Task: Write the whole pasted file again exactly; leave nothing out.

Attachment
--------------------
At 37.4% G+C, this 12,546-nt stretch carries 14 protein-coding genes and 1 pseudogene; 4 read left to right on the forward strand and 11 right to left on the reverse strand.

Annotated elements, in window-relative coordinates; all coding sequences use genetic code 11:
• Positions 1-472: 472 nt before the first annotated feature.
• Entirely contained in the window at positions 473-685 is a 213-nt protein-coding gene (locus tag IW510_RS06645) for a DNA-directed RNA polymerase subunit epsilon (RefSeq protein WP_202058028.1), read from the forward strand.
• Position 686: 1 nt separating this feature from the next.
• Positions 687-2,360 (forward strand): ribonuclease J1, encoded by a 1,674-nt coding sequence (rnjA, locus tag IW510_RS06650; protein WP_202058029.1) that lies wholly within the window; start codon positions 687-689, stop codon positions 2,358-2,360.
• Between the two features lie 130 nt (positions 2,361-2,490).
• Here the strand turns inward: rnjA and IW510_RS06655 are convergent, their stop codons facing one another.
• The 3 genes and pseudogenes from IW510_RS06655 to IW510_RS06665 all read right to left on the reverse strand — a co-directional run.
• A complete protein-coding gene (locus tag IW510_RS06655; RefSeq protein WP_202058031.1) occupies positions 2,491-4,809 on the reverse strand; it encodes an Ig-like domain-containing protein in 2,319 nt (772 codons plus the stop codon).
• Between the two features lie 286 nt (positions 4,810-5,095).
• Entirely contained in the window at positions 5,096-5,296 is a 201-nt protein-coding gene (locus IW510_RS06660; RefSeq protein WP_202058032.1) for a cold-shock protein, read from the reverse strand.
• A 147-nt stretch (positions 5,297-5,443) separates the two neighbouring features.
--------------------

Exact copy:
At 37.4% G+C, this 12,546-nt stretch carries 14 protein-coding genes and 1 pseudogene; 4 read left to right on the forward strand and 11 right to left on the reverse strand.

Annotated elements, in window-relative coordinates; all coding sequences use genetic code 11:
• Positions 1-472: 472 nt before the first annotated feature.
• Entirely contained in the window at positions 473-685 is a 213-nt protein-coding gene (locus tag IW510_RS06645) for a DNA-directed RNA polymerase subunit epsilon (RefSeq protein WP_202058028.1), read from the forward strand.
• Position 686: 1 nt separating this feature from the next.
• Positions 687-2,360 (forward strand): ribonuclease J1, encoded by a 1,674-nt coding sequence (rnjA, locus tag IW510_RS06650; protein WP_202058029.1) that lies wholly within the window; start codon positions 687-689, stop codon positions 2,358-2,360.
• Between the two features lie 130 nt (positions 2,361-2,490).
• Here the strand turns inward: rnjA and IW510_RS06655 are convergent, their stop codons facing one another.
• The 3 genes and pseudogenes from IW510_RS06655 to IW510_RS06665 all read right to left on the reverse strand — a co-directional run.
• A complete protein-coding gene (locus tag IW510_RS06655; RefSeq protein WP_202058031.1) occupies positions 2,491-4,809 on the reverse strand; it encodes an Ig-like domain-containing protein in 2,319 nt (772 codons plus the stop codon).
• Between the two features lie 286 nt (positions 4,810-5,095).
• Entirely contained in the window at positions 5,096-5,296 is a 201-nt protein-coding gene (locus IW510_RS06660; RefSeq protein WP_202058032.1) for a cold-shock protein, read from the reverse strand.
• A 147-nt stretch (positions 5,297-5,443) separates the two neighbouring features.